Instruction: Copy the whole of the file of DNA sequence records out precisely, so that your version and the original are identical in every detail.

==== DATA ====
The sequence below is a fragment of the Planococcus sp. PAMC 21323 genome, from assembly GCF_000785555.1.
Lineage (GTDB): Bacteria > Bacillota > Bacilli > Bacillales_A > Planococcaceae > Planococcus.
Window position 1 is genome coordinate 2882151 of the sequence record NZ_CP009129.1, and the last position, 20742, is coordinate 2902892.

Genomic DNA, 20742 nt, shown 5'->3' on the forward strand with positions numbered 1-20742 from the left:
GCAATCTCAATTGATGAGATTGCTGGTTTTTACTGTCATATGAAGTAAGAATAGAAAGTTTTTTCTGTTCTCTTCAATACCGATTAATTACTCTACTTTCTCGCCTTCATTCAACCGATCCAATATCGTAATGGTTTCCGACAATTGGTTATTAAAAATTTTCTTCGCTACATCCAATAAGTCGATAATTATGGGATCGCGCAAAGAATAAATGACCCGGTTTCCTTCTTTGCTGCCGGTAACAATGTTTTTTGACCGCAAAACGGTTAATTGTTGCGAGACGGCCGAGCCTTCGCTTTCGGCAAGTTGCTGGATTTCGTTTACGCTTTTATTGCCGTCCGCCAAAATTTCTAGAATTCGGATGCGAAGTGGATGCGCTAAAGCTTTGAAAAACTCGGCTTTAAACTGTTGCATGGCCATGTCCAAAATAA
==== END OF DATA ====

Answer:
The sequence below is a fragment of the Planococcus sp. PAMC 21323 genome, from assembly GCF_000785555.1.
Lineage (GTDB): Bacteria > Bacillota > Bacilli > Bacillales_A > Planococcaceae > Planococcus.
Window position 1 is genome coordinate 2882151 of the sequence record NZ_CP009129.1, and the last position, 20742, is coordinate 2902892.

Genomic DNA, 20742 nt, shown 5'->3' on the forward strand with positions numbered 1-20742 from the left:
GCAATCTCAATTGATGAGATTGCTGGTTTTTACTGTCATATGAAGTAAGAATAGAAAGTTTTTTCTGTTCTCTTCAATACCGATTAATTACTCTACTTTCTCGCCTTCATTCAACCGATCCAATATCGTAATGGTTTCCGACAATTGGTTATTAAAAATTTTCTTCGCTACATCCAATAAGTCGATAATTATGGGATCGCGCAAAGAATAAATGACCCGGTTTCCTTCTTTGCTGCCGGTAACAATGTTTTTTGACCGCAAAACGGTTAATTGTTGCGAGACGGCCGAGCCTTCGCTTTCGGCAAGTTGCTGGATTTCGTTTACGCTTTTATTGCCGTCCGCCAAAATTTCTAGAATTCGGATGCGAAGTGGATGCGCTAAAGCTTTGAAAAACTCGGCTTTAAACTGTTGCATGGCCATGTCCAAAATAA